The Australian property market is suffering from a severe lack of first home buyer participation, the recent housing finance data released by the Australian Bureau of Statistics reveals.
The results for August revealed that only 6,054 first home buyers committed to housing finance over the month which, outside of the seasonally low months of January and February, was the lowest month on month reading since June 2000.
Annually, first home buyer commitments were the lowest ever on record for a 12 month period. First home buyer mortgages accounted for 77,869 new loan commitments in the year to august 2014.
First home buyers comprised just 11.8% of all owner occupier housing finance commitments. According to Tim Lawless, national research director at RP Data, this is another all-time low.
“Only once previously was there a period when first home buyers comprised less than 15% of all owner occupier housing finance commitments. This was between April 2003 and June 2004 after dwelling values had increased substantially across the nation. Outside of the current cycle, the previous record low for first home buyer loans was recorded in March 2004 at 12.8%.”
The states and territories showing the most severe first home buyer trend are New South Wales, Victoria, Queensland and the Australian Capital Territory. Each of these regions is showing first home buyers to be less than 12% of all owner occupier housing finance commitments and first time buyer numbers are either at record lows or close to the record low.
Healthier first home buyer trends and conditions were recorded in South Australia, Western Australia and Tasmania, with the number of first home buyer housing finance commitments moving higher over the past few years. However, the escalating trend stalled since mid-2013 in SA and WA, but has remained relatively strong in Tasmania which is also the most affordable state for housing.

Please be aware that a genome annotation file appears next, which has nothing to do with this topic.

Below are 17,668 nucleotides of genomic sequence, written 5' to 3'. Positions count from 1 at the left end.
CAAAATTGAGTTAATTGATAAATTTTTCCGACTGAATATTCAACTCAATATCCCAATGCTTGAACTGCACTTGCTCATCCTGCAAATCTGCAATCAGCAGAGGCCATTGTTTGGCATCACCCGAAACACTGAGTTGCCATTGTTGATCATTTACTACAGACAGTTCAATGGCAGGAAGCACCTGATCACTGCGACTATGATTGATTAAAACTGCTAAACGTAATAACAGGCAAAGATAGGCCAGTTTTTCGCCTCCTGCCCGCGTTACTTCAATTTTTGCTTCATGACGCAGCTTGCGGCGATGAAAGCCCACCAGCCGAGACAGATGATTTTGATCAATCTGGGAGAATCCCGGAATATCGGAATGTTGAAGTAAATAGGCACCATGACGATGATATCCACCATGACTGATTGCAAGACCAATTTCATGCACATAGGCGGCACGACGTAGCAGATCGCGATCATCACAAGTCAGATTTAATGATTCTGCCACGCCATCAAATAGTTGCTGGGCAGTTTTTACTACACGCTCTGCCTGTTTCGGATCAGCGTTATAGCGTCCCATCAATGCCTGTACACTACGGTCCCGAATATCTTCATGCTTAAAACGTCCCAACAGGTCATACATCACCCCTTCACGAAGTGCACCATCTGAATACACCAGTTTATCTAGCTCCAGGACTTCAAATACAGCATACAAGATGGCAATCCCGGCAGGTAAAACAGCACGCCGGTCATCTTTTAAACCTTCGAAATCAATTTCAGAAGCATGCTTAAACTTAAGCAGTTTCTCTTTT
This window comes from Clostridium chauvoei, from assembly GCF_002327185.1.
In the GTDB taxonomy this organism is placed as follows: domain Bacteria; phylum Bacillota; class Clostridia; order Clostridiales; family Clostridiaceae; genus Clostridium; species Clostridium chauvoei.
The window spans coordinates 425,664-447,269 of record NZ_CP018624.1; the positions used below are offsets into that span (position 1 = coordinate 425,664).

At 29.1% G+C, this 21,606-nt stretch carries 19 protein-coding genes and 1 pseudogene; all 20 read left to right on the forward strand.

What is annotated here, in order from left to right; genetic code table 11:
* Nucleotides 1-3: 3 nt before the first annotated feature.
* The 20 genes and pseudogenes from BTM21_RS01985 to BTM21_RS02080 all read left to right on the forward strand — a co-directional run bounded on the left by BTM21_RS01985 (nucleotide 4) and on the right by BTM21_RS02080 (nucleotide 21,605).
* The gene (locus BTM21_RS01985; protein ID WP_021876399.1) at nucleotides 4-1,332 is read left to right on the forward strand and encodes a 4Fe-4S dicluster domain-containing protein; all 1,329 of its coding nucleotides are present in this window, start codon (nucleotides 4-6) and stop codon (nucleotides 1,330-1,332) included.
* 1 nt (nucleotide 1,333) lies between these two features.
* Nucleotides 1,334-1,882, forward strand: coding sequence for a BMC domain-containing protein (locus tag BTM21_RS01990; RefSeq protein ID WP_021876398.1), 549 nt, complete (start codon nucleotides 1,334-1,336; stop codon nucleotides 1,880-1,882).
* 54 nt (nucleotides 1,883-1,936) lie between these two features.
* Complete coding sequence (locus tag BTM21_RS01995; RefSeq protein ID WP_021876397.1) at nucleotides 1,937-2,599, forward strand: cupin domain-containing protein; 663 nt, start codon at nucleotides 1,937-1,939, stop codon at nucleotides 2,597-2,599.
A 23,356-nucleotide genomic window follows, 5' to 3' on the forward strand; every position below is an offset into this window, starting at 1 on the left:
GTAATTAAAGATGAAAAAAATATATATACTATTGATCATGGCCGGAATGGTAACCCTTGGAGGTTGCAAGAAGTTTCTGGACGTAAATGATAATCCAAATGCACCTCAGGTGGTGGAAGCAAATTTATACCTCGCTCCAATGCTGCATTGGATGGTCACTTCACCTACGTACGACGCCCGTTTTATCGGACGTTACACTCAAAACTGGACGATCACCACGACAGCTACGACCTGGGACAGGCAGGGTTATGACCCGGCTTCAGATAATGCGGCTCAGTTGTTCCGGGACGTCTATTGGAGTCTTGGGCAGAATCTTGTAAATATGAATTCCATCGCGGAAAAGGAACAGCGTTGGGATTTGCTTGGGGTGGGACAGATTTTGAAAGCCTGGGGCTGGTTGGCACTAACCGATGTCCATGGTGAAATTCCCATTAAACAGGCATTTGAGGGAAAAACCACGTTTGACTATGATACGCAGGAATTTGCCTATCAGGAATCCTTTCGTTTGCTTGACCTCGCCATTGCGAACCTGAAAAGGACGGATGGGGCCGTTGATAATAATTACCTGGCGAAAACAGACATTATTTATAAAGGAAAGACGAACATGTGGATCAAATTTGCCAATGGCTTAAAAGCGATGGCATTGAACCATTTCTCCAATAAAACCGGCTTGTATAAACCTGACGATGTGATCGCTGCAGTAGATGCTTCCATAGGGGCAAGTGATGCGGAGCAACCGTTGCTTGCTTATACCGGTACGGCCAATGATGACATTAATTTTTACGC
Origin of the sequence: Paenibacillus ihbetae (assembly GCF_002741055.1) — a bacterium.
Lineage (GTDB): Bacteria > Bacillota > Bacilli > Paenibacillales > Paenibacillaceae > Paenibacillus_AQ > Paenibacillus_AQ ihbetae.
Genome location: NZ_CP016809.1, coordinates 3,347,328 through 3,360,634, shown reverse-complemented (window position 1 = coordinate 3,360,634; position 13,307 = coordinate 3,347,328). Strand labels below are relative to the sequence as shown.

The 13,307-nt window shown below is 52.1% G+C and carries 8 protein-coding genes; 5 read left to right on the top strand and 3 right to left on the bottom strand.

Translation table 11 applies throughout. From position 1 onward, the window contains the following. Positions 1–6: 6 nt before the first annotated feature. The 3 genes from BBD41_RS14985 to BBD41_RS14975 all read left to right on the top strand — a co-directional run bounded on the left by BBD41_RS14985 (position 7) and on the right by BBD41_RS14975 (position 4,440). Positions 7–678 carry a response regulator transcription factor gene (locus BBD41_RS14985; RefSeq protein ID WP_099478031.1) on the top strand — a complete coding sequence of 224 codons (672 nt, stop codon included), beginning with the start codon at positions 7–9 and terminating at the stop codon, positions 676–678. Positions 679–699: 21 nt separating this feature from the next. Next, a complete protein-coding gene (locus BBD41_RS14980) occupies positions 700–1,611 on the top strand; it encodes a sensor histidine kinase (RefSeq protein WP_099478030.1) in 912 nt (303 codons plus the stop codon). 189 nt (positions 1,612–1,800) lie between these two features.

Mr Lawless said that the broad slowdown in first home buyer demand can probably be attributed to a few factors.
“Firstly, with dwelling values rising at a time when average wages aren’t rising anywhere near the same pace, affordability constraints are dampening first home buyer demand. This is particularly the case in Sydney and Melbourne where dwelling values have risen substantially,” he said.
“Another factor is the availability of First Home Buyer grants. When the First Home Buyers Grant Boost was available in 2009 we saw the number of first timers active in the housing market surge higher as this cohort of the market scrambled for the $14,000 available on an established home purchase or $21,000 for a new home. When the ‘boost’ to the First Home Buyers Grant was scaled back in October 2009 and then removed in January 2010 we saw first home buyer numbers virtually fall off a cliff.”
Lawless also said that more first time buyers aren’t purchasing a principal place of residence, but instead buying an investment property which means they aren’t counted in the Bureau of Statistics first home buyer numbers.
“For many first home buyers, the areas where they would like to live are simply too expensive for them to buy into, so they purchase an investment property while renting in an area closer to where they work and play,” he said.